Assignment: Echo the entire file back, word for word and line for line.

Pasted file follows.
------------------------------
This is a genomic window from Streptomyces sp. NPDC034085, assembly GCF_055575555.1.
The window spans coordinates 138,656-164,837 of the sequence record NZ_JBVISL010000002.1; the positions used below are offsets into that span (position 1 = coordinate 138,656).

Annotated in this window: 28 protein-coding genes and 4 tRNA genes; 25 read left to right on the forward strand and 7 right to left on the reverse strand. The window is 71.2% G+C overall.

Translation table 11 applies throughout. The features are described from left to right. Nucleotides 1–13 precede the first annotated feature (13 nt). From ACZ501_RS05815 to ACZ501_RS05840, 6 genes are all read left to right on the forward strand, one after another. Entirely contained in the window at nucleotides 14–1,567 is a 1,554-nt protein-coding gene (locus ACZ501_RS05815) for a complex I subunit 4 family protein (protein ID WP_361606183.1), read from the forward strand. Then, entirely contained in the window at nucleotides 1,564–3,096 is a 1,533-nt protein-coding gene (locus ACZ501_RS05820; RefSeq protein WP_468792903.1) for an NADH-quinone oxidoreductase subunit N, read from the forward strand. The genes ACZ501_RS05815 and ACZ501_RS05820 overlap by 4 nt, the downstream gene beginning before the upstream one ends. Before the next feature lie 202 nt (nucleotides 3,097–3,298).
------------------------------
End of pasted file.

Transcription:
This is a genomic window from Streptomyces sp. NPDC034085, assembly GCF_055575555.1.
The window spans coordinates 138,656-164,837 of the sequence record NZ_JBVISL010000002.1; the positions used below are offsets into that span (position 1 = coordinate 138,656).

Annotated in this window: 28 protein-coding genes and 4 tRNA genes; 25 read left to right on the forward strand and 7 right to left on the reverse strand. The window is 71.2% G+C overall.

Translation table 11 applies throughout. The features are described from left to right. Nucleotides 1–13 precede the first annotated feature (13 nt). From ACZ501_RS05815 to ACZ501_RS05840, 6 genes are all read left to right on the forward strand, one after another. Entirely contained in the window at nucleotides 14–1,567 is a 1,554-nt protein-coding gene (locus ACZ501_RS05815) for a complex I subunit 4 family protein (protein ID WP_361606183.1), read from the forward strand. Then, entirely contained in the window at nucleotides 1,564–3,096 is a 1,533-nt protein-coding gene (locus ACZ501_RS05820; RefSeq protein WP_468792903.1) for an NADH-quinone oxidoreductase subunit N, read from the forward strand. The genes ACZ501_RS05815 and ACZ501_RS05820 overlap by 4 nt, the downstream gene beginning before the upstream one ends. Before the next feature lie 202 nt (nucleotides 3,097–3,298).